The BBC has launched two programmes to help young people from low-income families who want to apply for its prestigious apprenticeships schemes.
Research from the Sutton Trust shows a disproportionate number of the country’s most prestigious apprenticeship places are going to teenagers from higher income backgrounds or older people, leaving less privileged youngsters behind.
The BBC’s director general, Tony Hall, said he was proud to provide training for young people from the most deprived backgrounds.
'Apprenticeships a priority'
“Social mobility matters. That’s why I’ve made apprenticeships a priority at the BBC – opening the door to people from many different backgrounds,” he added. “We will only succeed in being the world-leading creative organisation we need to be if we seek out the brightest talent from the broadest range of backgrounds and allow no barriers to get in their way.”
Founder and chairman of the Sutton Trust, Sir Peter Lampl, said to make sure apprenticeships fulfil their potential as a vehicle for social mobility, it will be crucial to improve access to those that offer real alternatives to A levels and degrees.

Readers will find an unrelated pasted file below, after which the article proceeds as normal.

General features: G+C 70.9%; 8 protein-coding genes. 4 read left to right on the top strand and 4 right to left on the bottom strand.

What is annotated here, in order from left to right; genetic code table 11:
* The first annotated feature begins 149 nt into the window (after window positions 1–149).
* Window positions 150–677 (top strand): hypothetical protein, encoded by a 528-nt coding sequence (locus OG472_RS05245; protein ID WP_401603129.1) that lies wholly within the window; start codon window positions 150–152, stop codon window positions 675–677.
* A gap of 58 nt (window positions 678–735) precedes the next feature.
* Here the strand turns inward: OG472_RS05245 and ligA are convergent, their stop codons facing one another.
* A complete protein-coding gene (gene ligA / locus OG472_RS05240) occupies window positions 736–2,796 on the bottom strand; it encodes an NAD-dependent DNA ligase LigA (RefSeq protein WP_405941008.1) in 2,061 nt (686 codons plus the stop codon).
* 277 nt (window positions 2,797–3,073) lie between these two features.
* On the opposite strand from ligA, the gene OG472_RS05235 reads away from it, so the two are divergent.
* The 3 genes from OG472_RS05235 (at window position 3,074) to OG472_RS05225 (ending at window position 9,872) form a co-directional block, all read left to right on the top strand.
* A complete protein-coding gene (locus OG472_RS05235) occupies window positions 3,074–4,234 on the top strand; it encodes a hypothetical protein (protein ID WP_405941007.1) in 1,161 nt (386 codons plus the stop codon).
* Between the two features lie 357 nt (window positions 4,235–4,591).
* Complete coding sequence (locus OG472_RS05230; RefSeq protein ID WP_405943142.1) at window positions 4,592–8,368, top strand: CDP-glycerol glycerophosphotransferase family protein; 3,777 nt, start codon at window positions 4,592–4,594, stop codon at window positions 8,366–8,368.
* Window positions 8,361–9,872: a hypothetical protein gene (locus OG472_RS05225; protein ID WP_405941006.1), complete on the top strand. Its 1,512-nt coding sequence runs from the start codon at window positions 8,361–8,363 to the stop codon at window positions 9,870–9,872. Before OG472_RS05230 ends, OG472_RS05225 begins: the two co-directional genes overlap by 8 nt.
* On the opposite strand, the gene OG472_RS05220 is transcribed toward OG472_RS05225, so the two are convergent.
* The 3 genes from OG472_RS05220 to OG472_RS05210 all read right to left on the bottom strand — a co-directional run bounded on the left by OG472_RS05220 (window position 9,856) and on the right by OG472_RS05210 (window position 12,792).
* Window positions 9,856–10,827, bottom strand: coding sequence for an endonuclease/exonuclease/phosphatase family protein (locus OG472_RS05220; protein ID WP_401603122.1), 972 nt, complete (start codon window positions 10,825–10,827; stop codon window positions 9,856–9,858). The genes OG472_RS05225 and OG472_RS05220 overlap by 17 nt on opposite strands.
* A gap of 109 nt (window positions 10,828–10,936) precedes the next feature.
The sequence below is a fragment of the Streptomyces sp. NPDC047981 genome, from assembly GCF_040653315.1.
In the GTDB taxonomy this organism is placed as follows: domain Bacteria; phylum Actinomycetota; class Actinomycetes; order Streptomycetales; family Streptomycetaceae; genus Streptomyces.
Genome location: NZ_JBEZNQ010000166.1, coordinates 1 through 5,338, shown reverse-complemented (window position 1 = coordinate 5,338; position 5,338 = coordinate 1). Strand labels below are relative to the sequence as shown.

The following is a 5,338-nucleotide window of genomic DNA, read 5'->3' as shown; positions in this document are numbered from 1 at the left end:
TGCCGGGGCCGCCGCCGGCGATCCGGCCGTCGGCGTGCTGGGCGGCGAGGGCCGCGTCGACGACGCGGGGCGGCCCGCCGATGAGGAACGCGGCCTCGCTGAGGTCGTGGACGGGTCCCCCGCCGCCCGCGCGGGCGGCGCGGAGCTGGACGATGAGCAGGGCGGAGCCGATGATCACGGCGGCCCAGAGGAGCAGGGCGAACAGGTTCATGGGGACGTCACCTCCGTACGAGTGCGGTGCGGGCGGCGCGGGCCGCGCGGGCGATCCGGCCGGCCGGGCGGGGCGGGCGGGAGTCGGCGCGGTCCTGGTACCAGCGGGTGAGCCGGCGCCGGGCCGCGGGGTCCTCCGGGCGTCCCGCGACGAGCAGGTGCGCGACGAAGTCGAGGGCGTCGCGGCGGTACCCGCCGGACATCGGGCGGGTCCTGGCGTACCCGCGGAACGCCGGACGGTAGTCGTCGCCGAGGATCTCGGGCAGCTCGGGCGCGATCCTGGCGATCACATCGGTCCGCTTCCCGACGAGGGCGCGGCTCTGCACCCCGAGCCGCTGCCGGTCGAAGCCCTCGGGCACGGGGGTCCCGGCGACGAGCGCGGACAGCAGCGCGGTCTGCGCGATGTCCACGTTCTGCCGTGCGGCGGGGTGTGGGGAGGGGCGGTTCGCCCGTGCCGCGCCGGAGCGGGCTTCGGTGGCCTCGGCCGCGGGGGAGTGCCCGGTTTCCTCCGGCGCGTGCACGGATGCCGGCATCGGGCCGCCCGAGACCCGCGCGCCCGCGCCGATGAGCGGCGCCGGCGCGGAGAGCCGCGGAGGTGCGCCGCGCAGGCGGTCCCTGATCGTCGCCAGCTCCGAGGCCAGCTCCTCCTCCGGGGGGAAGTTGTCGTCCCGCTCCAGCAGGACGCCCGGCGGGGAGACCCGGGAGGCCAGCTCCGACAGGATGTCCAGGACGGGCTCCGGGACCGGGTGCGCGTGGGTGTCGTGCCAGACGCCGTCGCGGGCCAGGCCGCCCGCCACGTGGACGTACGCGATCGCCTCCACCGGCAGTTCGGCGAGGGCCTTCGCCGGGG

He added: “We know that young people from low- and moderate-income backgrounds are much less likely than their peers to take up the most prestigious apprenticeships."
Level the playing field
The first programme, based in London and Salford, is a training course designed to level the playing field for 50 school students from socially diverse backgrounds. The successful candidates will fit their training around school or college and will prepare them to apply for the September 2020 cohort of BBC apprenticeships.
The second scheme, based in Cardiff, will offer 10 full time, paid, pre-employment traineeships to young people with the ambition to apply for 10 BBC Wales Journalism Apprenticeships.
The BBC has a well-established record in apprenticeships, with more than 200 BBC apprentices and about 150 BBC graduate trainees across the UK this year.